As a way to build on his everlasting impact on the electrochemical industry, The Minerals, Metals & Materials Society (TMS) Foundation has established the Vittorio de Nora Prize for Environmental Improvements in Metallurgical Industries through an endowment from the family of de Nora.
The award, offering cash prizes as high as $25,000, was announced Monday, February 16, 2009, at the start of the Aluminum Plenary Session at the TMS 2009 Annual Meeting & Exhibition in San Francisco. This prestigious award recognizes outstanding materials science research and development contributions to the reduction of environmental impacts, particularly greenhouse gas emissions, as applied in global metallurgical industries.
The Vittorio de Nora Prize is aimed at materials scientists and engineers under the age of 40 who have made research contributions to technologies that involve a global impact. It commences in 2010 and will be given as five annual awards with each, except the 2012 award, having a $20,000 cash prize. The 2012 prize will commemorate the centennial anniversary of the birth of de Nora.
That prize will be $25,000. “I am pleased that the de Nora family has chosen to partner with TMS to recognize Vittorio de Nora with a new award,” said TMS President Ray Peterson. “The award recognizes achievement in the area of materials science to reduce environmental impact and greenhouse gas emissions from metallurgical industries. I look forward to the awarding of the prize in the years to come.”
Applications for the Vittorio de Nora Prize for Environmental Improvements in Metallurgical Industries can be obtained through the Professional Honors and Awards section of the TMS home page at www.tms.org. The application and supporting materials can be submitted electronically using the on-line nomination form. Details on the award’s description, requirements, and selection process can also be found in the Professional Honors and Awards section.About Vittorio de Nora
For more information, visit http://www.tms.org or contact Francine Garrone, news editor, at 724-776-9000, ext. 224; e-mail email@example.com.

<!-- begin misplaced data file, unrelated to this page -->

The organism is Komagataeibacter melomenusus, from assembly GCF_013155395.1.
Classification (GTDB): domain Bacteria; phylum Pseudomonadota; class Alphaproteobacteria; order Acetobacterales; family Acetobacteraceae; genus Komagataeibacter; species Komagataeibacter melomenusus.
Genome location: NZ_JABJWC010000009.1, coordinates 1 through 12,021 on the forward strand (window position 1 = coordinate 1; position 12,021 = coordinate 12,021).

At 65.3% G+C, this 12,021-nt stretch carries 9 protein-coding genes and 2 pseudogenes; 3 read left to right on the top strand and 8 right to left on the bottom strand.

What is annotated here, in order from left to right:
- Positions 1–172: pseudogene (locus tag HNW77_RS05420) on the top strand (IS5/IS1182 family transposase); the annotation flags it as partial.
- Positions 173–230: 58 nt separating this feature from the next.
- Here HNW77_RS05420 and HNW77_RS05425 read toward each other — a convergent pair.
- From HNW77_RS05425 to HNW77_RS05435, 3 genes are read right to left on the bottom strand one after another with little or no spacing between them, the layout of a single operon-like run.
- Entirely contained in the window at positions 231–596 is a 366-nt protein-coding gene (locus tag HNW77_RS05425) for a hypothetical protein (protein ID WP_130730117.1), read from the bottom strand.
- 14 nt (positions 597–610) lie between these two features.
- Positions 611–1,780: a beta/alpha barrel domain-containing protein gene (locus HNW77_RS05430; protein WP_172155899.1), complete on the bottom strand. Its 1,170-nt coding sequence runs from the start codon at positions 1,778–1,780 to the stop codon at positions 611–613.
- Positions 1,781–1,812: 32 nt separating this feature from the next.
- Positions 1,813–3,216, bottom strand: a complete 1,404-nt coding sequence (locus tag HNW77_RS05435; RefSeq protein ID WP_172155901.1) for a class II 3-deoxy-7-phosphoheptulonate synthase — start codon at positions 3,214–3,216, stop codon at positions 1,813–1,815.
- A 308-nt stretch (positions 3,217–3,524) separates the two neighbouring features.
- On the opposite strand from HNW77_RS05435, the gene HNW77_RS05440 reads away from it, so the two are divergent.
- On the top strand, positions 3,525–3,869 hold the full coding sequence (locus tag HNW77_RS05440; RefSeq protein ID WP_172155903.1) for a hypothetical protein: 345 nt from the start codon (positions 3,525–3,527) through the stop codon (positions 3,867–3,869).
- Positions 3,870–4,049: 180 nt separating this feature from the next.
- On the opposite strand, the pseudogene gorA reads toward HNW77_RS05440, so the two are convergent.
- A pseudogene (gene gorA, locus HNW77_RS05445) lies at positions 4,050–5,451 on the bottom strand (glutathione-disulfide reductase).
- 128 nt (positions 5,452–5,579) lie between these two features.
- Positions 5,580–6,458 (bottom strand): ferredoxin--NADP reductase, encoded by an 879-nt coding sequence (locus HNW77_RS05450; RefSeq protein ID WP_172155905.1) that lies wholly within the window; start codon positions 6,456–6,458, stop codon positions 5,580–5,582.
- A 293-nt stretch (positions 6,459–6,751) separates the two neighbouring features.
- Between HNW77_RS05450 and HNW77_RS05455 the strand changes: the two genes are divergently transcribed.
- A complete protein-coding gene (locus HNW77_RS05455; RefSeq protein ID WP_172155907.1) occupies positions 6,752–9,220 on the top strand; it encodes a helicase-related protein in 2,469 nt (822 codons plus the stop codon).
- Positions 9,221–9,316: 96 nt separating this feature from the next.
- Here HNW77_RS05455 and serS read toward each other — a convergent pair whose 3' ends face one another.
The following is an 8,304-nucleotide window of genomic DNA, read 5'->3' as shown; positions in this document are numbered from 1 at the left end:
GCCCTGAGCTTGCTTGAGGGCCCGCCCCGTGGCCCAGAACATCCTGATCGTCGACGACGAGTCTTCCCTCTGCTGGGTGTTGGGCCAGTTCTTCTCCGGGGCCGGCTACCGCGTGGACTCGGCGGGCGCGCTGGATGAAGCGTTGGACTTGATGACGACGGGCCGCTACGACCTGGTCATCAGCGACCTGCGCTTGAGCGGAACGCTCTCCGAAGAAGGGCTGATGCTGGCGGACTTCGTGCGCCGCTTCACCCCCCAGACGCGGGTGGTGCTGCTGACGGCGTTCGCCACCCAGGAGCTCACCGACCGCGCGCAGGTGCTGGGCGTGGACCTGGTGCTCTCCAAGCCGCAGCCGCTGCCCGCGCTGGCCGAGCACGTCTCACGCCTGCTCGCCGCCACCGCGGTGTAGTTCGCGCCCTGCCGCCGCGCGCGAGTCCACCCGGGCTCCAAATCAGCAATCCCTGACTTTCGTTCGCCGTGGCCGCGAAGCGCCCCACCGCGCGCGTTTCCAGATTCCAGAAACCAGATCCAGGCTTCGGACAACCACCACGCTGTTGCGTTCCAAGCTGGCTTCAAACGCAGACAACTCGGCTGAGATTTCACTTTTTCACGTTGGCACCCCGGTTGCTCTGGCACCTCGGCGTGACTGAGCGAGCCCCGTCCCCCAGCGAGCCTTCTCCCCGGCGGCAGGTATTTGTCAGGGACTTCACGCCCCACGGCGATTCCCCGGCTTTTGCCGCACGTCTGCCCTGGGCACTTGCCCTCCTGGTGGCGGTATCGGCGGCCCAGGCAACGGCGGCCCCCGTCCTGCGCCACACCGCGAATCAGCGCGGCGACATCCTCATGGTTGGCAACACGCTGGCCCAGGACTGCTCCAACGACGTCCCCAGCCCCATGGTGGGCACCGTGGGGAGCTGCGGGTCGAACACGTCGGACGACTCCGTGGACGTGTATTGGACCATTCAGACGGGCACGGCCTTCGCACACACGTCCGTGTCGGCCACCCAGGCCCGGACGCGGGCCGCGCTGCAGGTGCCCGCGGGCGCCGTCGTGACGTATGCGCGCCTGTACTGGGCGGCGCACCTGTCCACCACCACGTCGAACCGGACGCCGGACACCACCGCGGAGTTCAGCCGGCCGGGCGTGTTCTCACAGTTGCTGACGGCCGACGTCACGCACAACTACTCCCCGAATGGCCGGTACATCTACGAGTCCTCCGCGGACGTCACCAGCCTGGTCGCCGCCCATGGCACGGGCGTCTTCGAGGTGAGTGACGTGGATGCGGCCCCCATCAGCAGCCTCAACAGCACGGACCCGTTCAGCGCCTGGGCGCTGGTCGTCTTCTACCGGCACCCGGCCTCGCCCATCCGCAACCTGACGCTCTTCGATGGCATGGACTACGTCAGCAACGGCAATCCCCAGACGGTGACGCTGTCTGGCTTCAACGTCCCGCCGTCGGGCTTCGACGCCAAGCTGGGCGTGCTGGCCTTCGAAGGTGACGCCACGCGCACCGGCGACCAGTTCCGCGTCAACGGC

Francine Garrone | Newswise Science News
Breakthrough Prize for Kim Nasmyth
04.12.2017 | IMP - Forschungsinstitut für Molekulare Pathologie GmbH
The key to chemical transformations
29.11.2017 | Schweizerischer Nationalfonds SNF
MPQ scientists achieve long storage times for photonic quantum bits which break the lower bound for direct teleportation in a global quantum network.
Concerning the development of quantum memories for the realization of global quantum networks, scientists of the Quantum Dynamics Division led by Professor...
Researchers have developed a water cloaking concept based on electromagnetic forces that could eliminate an object's wake, greatly reducing its drag while...
Tiny pores at a cell's entryway act as miniature bouncers, letting in some electrically charged atoms--ions--but blocking others. Operating as exquisitely sensitive filters, these "ion channels" play a critical role in biological functions such as muscle contraction and the firing of brain cells.
To rapidly transport the right ions through the cell membrane, the tiny channels rely on a complex interplay between the ions and surrounding molecules,...
The miniaturization of the current technology of storage media is hindered by fundamental limits of quantum mechanics. A new approach consists in using so-called spin-crossover molecules as the smallest possible storage unit. Similar to normal hard drives, these special molecules can save information via their magnetic state. A research team from Kiel University has now managed to successfully place a new class of spin-crossover molecules onto a surface and to improve the molecule’s storage capacity. The storage density of conventional hard drives could therefore theoretically be increased by more than one hundred fold. The study has been published in the scientific journal Nano Letters.
Over the past few years, the building blocks of storage media have gotten ever smaller. But further miniaturization of the current technology is hindered by...
With innovative experiments, researchers at the Helmholtz-Zentrums Geesthacht and the Technical University Hamburg unravel why tiny metallic structures are extremely strong
Light-weight and simultaneously strong – porous metallic nanomaterials promise interesting applications as, for instance, for future aeroplanes with enhanced...
11.12.2017 | Event News
08.12.2017 | Event News
07.12.2017 | Event News
14.12.2017 | Health and Medicine
14.12.2017 | Physics and Astronomy
14.12.2017 | Life Sciences